A monumental achievement – the release, in 2000, of a draft of the human genome – is now being celebrated at its 10th anniversary. In the same decade, personalized medicine gained traction as the wave of the future for clinical practice, and comparative effectiveness research (CER) emerged as the research paradigm to shape US healthcare policy, delivery, and reform. But personalized medicine is also, clearly, about research; a central purpose is to use genomic mapping and associations to identify the right intervention for the unique individual patient. And CER is also, clearly, about patient care; its studies conducted in “real-world” contexts are designed to improve understanding of treatments and outcomes for individual patients with like characteristics. Are personalized medicine and CER separate approaches or competitors?
Neither. Rather than adversaries or parallel silos, these two movements are happy bedfellows sharing common goals and intentions, and contributing synergistic approaches and methodologies. Both march to a common mantra: “the right intervention for the right patient at the right time.” Both, while heavily steeped in research and development of translational methodology, are at their heart concerned with clinical practice; their purpose is to generate information for doctors and patients that can guide decisions about the individual’s care. Both seek to advance science and its methods. In personalized medicine, attention has focused on describing the precise make-up of the individual and matching treatment to individual characteristics; CER has advanced data interoperability and the use of aggregated data to allow ever more finer-tuned understanding of outcomes. The Human Genome Project unites them in the common quest to use genomic profiles and associations to understand the health of populations and of individuals within them.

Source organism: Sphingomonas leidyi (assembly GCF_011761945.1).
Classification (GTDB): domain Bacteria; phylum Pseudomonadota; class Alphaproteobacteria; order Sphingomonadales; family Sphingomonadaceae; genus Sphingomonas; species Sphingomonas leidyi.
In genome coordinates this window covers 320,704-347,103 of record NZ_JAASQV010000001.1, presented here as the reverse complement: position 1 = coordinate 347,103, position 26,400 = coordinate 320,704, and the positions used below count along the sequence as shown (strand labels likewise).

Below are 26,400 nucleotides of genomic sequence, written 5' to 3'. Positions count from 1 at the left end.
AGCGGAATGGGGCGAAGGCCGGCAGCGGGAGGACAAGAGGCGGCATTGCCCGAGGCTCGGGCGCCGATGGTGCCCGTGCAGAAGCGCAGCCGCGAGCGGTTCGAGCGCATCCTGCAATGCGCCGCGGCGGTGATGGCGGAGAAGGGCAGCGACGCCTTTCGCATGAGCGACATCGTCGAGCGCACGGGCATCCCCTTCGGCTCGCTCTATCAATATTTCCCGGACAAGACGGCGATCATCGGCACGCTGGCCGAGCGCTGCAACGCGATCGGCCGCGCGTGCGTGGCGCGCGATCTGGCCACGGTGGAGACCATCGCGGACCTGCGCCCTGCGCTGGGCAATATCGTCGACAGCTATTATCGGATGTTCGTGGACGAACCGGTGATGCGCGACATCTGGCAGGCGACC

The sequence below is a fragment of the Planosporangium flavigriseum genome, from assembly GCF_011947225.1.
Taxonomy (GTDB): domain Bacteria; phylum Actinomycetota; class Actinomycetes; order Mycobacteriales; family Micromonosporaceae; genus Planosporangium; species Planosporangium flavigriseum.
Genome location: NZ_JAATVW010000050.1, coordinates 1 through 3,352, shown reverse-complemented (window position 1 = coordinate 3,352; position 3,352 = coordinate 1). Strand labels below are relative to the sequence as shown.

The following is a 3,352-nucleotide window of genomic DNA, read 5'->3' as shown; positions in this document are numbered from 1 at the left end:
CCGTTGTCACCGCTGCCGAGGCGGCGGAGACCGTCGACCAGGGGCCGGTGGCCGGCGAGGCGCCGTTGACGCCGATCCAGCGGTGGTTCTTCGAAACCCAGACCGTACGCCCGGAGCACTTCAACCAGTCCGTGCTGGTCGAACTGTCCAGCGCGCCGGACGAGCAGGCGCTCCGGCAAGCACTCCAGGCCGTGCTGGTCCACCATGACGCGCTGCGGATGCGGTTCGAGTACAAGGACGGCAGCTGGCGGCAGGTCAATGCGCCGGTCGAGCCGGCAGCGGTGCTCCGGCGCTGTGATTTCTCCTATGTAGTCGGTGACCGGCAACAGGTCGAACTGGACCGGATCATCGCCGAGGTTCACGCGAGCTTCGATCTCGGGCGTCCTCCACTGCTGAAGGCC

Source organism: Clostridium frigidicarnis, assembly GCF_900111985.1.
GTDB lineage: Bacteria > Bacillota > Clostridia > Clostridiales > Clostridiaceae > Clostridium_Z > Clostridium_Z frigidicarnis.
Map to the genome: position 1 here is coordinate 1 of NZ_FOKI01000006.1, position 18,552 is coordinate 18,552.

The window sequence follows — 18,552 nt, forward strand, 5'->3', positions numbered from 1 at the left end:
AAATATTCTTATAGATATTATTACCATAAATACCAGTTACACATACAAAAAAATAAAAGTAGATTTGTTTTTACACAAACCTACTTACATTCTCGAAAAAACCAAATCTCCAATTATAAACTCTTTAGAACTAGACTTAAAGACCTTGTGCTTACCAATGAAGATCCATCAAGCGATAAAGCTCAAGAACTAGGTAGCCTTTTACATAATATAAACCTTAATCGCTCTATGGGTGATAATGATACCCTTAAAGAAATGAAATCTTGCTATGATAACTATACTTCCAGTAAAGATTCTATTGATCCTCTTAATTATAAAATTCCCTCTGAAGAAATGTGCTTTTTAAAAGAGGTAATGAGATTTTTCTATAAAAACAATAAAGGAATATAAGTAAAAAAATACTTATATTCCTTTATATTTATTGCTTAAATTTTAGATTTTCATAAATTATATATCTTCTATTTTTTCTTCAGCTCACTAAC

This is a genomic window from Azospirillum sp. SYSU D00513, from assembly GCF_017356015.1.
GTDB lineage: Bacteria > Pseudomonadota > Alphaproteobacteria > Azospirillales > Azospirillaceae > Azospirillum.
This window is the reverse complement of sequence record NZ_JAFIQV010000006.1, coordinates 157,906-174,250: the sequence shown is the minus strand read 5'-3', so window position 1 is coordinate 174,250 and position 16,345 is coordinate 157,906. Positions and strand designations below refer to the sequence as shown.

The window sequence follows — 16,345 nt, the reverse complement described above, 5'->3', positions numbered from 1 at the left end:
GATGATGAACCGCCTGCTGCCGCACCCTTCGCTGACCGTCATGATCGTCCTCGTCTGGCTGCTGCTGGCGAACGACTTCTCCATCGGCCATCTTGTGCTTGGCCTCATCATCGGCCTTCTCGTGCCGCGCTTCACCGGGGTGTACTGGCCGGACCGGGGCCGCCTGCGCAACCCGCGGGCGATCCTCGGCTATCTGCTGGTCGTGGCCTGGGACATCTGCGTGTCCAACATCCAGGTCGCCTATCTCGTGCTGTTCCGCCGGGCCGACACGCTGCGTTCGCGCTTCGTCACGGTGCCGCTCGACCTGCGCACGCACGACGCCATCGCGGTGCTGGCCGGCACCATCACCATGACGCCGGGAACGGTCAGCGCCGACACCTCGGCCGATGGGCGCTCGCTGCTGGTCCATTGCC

Both personalized medicine and CER require health information technology (HIT) and interoperable data, with access to massive interlinked datasets, to explore outcomes for individuals and populations. Both require that HIT enable continuous expansion and refinement of those datasets, so that we can incrementally improve prediction, individualized targeting of care, and effectiveness of interventions.
Continuing to view personalized medicine and CER as distinct paradigms belies a 20th century, pre-Human Genome Project, world view. In the 21st century, with the vast power of genomic medicine lying ahead, and with HIT and interoperable data as tools to support us, we have the opportunity to transition to a framework of personalized CER. Our government has heralded this new understanding; personalized medicine, CER, and HIT are all embedded in US healthcare reform. At this critical juncture, we must cultivate the vision of a unified story, one that moves us as a nation towards personalized CER enabled through and leveraging the results of national investments like the Human Genome Project.